Furthermore, care drain can also have an impact on cities. Care drain is when mothers leave their native country and children to provide childcare for working families. In the ethnographic film, Chain of Love (2001), Marije Meerman investigates how women from the Philippines immigrate to the Global North (Europe and the United States). Although the Filipina women earn money to send home, they also experience emotional stress, as they take on the emotional needs of the families they work for, as well as the trauma of leaving their own families behind. The families are able to build economic, social and cultural capital, yet the Filipina women suffer. They carry the emotional labor of caring for another baby, while emotionally neglecting their own. The Filipina women are in a liminal space of being maternal figures but also outsiders who don’t have permanent residency and social and cultural capital, yet their employers and the cities they work in, are benefiting. This type of trauma and labor can greatly distress one’s body and mind, and can also contribute to the structural violence of immigrants.

Brain drain, brain waste and care drain can all impact an immigrant’s identity and sense of belonging as they force immigrants to negotiate their native born culture with the culture of their receiving country in order to survive in cities that may not recognize their funds of knowledge. One must question the effects of the stresses on not only the immigrants but also on the city. If there is a huge influx of immigrants due to brain drain and care drain, what resources will cities need to provide and amend? If immigrants are experiencing brain waste, what mental and bodily health services will we provide to ensure they do not suffer silently?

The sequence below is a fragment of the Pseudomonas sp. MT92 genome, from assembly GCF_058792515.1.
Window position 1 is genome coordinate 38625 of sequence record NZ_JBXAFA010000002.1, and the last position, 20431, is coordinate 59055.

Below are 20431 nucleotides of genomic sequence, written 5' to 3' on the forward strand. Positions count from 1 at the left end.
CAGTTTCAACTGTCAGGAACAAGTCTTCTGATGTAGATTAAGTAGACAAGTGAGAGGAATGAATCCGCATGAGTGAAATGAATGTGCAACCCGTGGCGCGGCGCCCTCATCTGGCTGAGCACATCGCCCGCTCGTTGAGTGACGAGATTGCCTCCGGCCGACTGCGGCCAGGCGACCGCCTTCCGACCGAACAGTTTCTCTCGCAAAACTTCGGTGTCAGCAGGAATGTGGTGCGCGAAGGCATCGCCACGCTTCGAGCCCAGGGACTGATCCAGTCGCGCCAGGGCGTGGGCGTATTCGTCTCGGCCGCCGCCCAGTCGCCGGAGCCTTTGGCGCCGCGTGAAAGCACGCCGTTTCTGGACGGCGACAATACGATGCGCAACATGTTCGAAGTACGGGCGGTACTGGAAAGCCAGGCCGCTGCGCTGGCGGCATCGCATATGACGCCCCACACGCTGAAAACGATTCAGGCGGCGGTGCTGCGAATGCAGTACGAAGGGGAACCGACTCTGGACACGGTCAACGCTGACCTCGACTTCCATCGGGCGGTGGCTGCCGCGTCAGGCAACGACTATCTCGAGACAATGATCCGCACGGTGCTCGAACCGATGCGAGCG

Culture can be defined as a set of beliefs and can be seen in food, religion, recreation, entertainment, language and many other facets of life. According to Franz Boas (1930), considered to be the father of modern American cultural anthropology, culture “embraces all of the manifestations of social behaviour of a community, the reactions of the individual as affected by the habits of the group in which he lives, and the product of human activities as determined by these habits (Monaghan and Just 37). Boas argued that environment rather than biological inheritance mainly determines human character, habitus and behavior; therefore, emphasizing that one’s community plays a huge role in contributing to a person’s identity, and that cities have a great stake in molding members of our society.